In Korea this tumescent abomination is called 미더덕 and the favored English translation is "warty sea squirt," a thoroughly apt label that efficiently summarizes arguments against eating the knobby thing.  An onomatopoeia is a word that sounds like what it represents.  What do you call a name that tastes like what it names?  I don't know, but let me just say that "warty sea squirt" is definitely one of those.

Boiling makes it no more appetizing.  This could only be less sexy if it were fermented and/or pickled.
You don't really eat the warty sea squirt.  It's too leathery to masticate.  You just bite it and swallow the juices that blast out.  Chortle drained like 10 of them, pausing to savor the viscous flavor explosion of each one before adding its flaccid husk to the carcass pile on her tray. 

One was sufficient for myself.  What did it taste like?  Hard to say; it's like trying to define replace without saying replace.  I'll just say it tasted like a hermaphroditic tunicate filled with fluid and something hard in the middle, so if you're curious you can just imagine trying to eat a waterlogged human thumb what's been tanned and boiled to shoe-leather.

Quail eggs and kimchi pancakes for lunch today, though.  Not bad.

Monday, March 7, 2011

I am a proud member of the "I Like Tea" club.

So apropos of nothing Chortle slapped this sheet of paper all spattered with Korean down on my desk and asked me which after-school club I wanted to join.  At first I thought this surely was a trap because "after-school club" sounds like "extra work" to me and I consequently enjoyed a terrifying premonition of getting roped into herding naughty children who don't understand any English through a museum in my spare time.  No thanks, Korea:  the overtime rate you are contractually obligated to pay me is insufficient compensation for field trips through the fires of hell.

But my intuition was incorrect.  Chortle explained that on two Fridays of each month the sticklers in administration allow teachers to knock off one hour early so they can enjoy some bonding time with other teachers who share their interests.  It's a team-building thing.  Teachers have to register officially with a club to enjoy this privilege.  I definitely wanted to spare myself all those hours of looking busy, so I needed to join a club.  Here's a list of my options as translated by Chortle:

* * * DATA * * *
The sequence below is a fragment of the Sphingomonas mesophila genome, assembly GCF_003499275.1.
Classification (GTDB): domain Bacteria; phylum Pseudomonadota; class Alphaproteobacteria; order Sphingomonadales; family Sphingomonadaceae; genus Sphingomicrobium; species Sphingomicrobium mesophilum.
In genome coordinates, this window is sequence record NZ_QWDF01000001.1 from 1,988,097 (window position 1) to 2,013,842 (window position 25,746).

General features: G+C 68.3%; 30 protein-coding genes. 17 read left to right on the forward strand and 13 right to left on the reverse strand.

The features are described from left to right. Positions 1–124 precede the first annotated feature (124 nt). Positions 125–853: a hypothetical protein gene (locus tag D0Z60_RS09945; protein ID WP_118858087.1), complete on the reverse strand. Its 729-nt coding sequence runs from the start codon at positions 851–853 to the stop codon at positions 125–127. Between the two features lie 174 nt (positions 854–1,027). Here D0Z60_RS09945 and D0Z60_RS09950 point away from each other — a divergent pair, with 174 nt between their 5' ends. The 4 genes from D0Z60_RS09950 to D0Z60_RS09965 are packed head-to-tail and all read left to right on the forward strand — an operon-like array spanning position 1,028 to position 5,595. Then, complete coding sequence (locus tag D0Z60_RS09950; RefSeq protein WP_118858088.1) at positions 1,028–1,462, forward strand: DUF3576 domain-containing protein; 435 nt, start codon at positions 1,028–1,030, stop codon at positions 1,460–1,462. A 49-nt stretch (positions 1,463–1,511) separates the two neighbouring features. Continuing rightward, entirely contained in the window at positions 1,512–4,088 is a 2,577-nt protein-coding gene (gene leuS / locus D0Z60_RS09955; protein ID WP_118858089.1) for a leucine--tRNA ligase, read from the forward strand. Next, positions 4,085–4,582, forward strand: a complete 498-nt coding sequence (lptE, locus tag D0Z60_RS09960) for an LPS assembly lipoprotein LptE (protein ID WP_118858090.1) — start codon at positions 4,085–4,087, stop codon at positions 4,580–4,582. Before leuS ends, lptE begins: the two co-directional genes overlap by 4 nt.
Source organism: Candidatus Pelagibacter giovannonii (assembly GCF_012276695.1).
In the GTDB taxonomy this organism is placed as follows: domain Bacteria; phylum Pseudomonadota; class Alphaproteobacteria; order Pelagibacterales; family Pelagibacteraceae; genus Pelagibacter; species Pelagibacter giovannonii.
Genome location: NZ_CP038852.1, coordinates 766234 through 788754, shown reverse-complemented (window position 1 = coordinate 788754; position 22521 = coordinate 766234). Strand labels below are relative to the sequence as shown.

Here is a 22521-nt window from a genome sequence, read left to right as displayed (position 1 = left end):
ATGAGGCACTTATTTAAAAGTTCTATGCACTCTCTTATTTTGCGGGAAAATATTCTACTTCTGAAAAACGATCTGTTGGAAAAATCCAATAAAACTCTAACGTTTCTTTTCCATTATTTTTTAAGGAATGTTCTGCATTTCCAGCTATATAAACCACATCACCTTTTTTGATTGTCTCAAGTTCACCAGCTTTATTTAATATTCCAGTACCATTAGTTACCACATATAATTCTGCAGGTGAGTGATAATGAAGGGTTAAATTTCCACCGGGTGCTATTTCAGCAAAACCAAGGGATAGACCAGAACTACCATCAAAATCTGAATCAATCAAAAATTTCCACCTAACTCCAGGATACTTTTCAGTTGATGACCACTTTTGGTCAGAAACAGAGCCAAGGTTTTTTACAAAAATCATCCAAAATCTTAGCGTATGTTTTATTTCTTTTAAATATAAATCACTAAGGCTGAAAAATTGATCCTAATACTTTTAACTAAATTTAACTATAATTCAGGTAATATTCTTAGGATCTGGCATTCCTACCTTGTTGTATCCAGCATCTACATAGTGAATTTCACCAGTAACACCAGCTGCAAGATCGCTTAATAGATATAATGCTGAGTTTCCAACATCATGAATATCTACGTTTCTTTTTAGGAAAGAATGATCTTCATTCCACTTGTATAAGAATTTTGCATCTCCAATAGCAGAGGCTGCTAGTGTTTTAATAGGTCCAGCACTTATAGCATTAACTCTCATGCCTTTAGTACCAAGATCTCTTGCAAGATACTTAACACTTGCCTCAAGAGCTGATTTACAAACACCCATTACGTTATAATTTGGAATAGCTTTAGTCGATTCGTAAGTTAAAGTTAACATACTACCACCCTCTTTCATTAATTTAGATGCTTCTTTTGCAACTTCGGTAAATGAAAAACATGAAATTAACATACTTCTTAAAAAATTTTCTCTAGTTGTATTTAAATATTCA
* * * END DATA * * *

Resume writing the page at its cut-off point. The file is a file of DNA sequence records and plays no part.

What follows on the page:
1. The "Educational Culture" club.  Chortle didn't know how to express the name of this one in English, but she made it seem boring and didn't want to try to explain.
  2. The "I Like God" club.  Self-explanatory.
  3. The "Traditional Korean Music" club.  Apparently its members form an ensemble.
  4. The "Western Music" club.  Similar to #3 above, I gather, but with guitars.
  5. "ELF (Enjoy Life & Food)".  Curiously, this one has an English-only name.  It meets at fancy restaurants.
  6. The "Trekking" club.  Chortle consented to "walking" as a better translation.
  7. "Mountain Hiking."
  8. The "I Like Movies" club.
  9. The "I Like Tea" club.
Note that there's no "I Speak English" club and imagine joining a club full of strangers you can't risk offending who conduct all their business in a language you don't understand.  I wanted to claim those glorious hours off, but the path was perilous.

I hemmed and hawed.  Chortle mentioned she was joining the "I Like Tea" club and wrote her name in its box.  She was the third signer and none of the other clubs had a member yet.  I asked about the movie club:  all Korean movies, or subtitled American ones?  Chortle didn't know.  I looked thoughtful.  I tentatively offered that I'd enjoyed some teas in the past.  There was a pause.  Chortle leaned in close and in a conspiratorial whisper told me the "I Like Tea" club is a front organization for going home early.  It meets once each semester for an evening meal at a decent restaurant, just for fun, and otherwise does nothing.  There is no tea.  It ought to be called the I Like Going Home Early club.  I knew at once this was the outfit for me.